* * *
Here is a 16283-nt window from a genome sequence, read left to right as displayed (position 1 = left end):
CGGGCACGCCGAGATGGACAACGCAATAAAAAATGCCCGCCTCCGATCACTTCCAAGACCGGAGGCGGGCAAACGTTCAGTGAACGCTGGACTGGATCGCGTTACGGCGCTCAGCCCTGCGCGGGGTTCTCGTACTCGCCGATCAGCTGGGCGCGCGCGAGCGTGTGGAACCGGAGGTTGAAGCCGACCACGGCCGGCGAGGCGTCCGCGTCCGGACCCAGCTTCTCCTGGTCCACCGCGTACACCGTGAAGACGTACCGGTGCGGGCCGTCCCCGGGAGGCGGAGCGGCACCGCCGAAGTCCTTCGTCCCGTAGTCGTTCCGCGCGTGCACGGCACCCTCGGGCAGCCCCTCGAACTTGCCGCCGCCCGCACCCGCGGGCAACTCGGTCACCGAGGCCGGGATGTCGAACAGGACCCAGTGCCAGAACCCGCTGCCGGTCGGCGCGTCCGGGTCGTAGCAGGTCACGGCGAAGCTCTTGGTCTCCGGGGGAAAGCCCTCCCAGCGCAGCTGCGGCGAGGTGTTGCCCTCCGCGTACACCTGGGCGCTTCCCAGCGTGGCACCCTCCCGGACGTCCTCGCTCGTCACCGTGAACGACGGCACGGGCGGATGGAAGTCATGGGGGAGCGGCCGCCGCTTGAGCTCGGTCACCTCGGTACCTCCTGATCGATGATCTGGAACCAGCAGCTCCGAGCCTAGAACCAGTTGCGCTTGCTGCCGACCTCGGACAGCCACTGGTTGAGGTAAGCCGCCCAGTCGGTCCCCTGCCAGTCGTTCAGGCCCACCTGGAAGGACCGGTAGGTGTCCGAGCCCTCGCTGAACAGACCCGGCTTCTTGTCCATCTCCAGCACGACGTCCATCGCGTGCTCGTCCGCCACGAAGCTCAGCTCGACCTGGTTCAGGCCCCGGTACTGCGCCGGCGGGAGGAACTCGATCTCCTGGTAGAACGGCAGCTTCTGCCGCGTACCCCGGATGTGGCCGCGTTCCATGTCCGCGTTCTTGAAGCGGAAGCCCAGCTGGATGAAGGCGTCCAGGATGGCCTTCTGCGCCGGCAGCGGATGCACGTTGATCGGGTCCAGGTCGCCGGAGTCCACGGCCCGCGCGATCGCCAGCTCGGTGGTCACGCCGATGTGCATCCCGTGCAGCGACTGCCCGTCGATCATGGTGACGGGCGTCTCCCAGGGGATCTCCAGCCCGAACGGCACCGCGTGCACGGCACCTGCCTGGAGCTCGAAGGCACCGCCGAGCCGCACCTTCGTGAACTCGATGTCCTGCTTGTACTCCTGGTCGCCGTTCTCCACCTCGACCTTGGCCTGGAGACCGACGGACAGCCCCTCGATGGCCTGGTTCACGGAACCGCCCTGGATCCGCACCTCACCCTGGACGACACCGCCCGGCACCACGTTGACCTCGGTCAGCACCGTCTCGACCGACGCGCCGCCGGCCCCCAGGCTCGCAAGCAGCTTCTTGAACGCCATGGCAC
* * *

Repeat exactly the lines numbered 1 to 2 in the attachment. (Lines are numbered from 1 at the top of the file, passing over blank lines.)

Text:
Here is a 16283-nt window from a genome sequence, read left to right as displayed (position 1 = left end):
CGGGCACGCCGAGATGGACAACGCAATAAAAAATGCCCGCCTCCGATCACTTCCAAGACCGGAGGCGGGCAAACGTTCAGTGAACGCTGGACTGGATCGCGTTACGGCGCTCAGCCCTGCGCGGGGTTCTCGTACTCGCCGATCAGCTGGGCGCGCGCGAGCGTGTGGAACCGGAGGTTGAAGCCGACCACGGCCGGCGAGGCGTCCGCGTCCGGACCCAGCTTCTCCTGGTCCACCGCGTACACCGTGAAGACGTACCGGTGCGGGCCGTCCCCGGGAGGCGGAGCGGCACCGCCGAAGTCCTTCGTCCCGTAGTCGTTCCGCGCGTGCACGGCACCCTCGGGCAGCCCCTCGAACTTGCCGCCGCCCGCACCCGCGGGCAACTCGGTCACCGAGGCCGGGATGTCGAACAGGACCCAGTGCCAGAACCCGCTGCCGGTCGGCGCGTCCGGGTCGTAGCAGGTCACGGCGAAGCTCTTGGTCTCCGGGGGAAAGCCCTCCCAGCGCAGCTGCGGCGAGGTGTTGCCCTCCGCGTACACCTGGGCGCTTCCCAGCGTGGCACCCTCCCGGACGTCCTCGCTCGTCACCGTGAACGACGGCACGGGCGGATGGAAGTCATGGGGGAGCGGCCGCCGCTTGAGCTCGGTCACCTCGGTACCTCCTGATCGATGATCTGGAACCAGCAGCTCCGAGCCTAGAACCAGTTGCGCTTGCTGCCGACCTCGGACAGCCACTGGTTGAGGTAAGCCGCCCAGTCGGTCCCCTGCCAGTCGTTCAGGCCCACCTGGAAGGACCGGTAGGTGTCCGAGCCCTCGCTGAACAGACCCGGCTTCTTGTCCATCTCCAGCACGACGTCCATCGCGTGCTCGTCCGCCACGAAGCTCAGCTCGACCTGGTTCAGGCCCCGGTACTGCGCCGGCGGGAGGAACTCGATCTCCTGGTAGAACGGCAGCTTCTGCCGCGTACCCCGGATGTGGCCGCGTTCCATGTCCGCGTTCTTGAAGCGGAAGCCCAGCTGGATGAAGGCGTCCAGGATGGCCTTCTGCGCCGGCAGCGGATGCACGTTGATCGGGTCCAGGTCGCCGGAGTCCACGGCCCGCGCGATCGCCAGCTCGGTGGTCACGCCGATGTGCATCCCGTGCAGCGACTGCCCGTCGATCATGGTGACGGGCGTCTCCCAGGGGATCTCCAGCCCGAACGGCACCGCGTGCACGGCACCTGCCTGGAGCTCGAAGGCACCGCCGAGCCGCACCTTCGTGAACTCGATGTCCTGCTTGTACTCCTGGTCGCCGTTCTCCACCTCGACCTTGGCCTGGAGACCGACGGACAGCCCCTCGATGGCCTGGTTCACGGAACCGCCCTGGATCCGCACCTCACCCTGGACGACACCGCCCGGCACCACGTTGACCTCGGTCAGCACCGTCTCGACCGACGCGCCGCCGGCCCCCAGGCTCGCAAGCAGCTTCTTGAACGCCATGGCAC